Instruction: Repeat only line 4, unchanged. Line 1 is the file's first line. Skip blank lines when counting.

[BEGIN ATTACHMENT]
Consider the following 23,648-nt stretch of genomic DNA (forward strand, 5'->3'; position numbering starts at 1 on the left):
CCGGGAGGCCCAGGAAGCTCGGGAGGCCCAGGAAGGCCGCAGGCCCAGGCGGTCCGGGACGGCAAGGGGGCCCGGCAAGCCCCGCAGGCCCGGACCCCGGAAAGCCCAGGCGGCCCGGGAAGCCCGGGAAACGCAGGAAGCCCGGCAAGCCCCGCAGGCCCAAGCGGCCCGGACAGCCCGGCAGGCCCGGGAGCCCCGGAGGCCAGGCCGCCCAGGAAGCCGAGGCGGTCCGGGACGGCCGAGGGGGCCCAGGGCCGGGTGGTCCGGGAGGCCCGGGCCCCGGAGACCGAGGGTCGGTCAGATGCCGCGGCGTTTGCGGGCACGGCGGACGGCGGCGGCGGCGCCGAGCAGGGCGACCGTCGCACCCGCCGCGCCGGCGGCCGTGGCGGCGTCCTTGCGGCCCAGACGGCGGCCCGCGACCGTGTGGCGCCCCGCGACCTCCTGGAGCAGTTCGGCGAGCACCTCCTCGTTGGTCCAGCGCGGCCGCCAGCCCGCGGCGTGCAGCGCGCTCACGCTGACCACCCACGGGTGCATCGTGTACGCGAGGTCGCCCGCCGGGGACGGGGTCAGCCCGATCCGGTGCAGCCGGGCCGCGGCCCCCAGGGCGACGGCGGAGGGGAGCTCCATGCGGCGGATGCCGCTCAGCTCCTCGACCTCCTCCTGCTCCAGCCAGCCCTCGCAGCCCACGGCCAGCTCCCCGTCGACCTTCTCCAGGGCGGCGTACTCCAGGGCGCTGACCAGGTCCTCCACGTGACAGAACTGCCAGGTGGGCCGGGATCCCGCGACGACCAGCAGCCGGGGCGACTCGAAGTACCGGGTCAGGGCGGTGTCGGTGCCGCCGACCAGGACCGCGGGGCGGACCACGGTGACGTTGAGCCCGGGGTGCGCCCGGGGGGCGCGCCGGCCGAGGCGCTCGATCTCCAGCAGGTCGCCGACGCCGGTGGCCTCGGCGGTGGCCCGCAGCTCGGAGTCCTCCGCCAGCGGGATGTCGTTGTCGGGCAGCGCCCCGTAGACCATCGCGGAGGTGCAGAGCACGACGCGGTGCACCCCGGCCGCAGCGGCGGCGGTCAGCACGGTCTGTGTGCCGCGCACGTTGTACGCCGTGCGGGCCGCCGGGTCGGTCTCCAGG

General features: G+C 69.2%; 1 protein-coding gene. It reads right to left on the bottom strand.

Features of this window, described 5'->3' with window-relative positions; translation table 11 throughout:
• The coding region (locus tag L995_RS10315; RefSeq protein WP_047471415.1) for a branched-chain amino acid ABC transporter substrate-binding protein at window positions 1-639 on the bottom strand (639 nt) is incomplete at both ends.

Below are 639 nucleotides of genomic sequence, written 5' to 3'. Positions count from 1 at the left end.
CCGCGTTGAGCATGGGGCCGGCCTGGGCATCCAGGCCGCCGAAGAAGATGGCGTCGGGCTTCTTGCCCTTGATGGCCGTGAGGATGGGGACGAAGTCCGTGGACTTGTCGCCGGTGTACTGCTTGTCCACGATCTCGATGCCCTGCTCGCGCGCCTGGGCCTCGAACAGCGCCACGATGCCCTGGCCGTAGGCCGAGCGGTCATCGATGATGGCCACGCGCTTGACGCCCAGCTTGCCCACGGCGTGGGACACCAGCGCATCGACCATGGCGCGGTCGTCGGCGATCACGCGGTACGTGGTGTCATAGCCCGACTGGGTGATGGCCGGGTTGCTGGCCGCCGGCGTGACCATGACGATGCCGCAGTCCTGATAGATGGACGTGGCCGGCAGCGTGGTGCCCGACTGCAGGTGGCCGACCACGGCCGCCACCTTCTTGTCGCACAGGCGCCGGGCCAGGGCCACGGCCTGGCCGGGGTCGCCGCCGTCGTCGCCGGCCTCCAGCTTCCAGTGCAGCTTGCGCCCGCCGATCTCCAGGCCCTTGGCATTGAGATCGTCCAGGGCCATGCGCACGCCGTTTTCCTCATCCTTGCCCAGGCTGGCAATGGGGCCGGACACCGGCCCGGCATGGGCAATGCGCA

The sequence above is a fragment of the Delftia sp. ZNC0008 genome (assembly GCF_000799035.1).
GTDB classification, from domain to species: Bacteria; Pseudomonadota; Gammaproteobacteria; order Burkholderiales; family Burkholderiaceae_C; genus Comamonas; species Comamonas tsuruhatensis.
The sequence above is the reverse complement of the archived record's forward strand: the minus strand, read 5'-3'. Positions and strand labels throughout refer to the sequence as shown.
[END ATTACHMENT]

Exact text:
Features of this window, described 5'->3' with window-relative positions; translation table 11 throughout: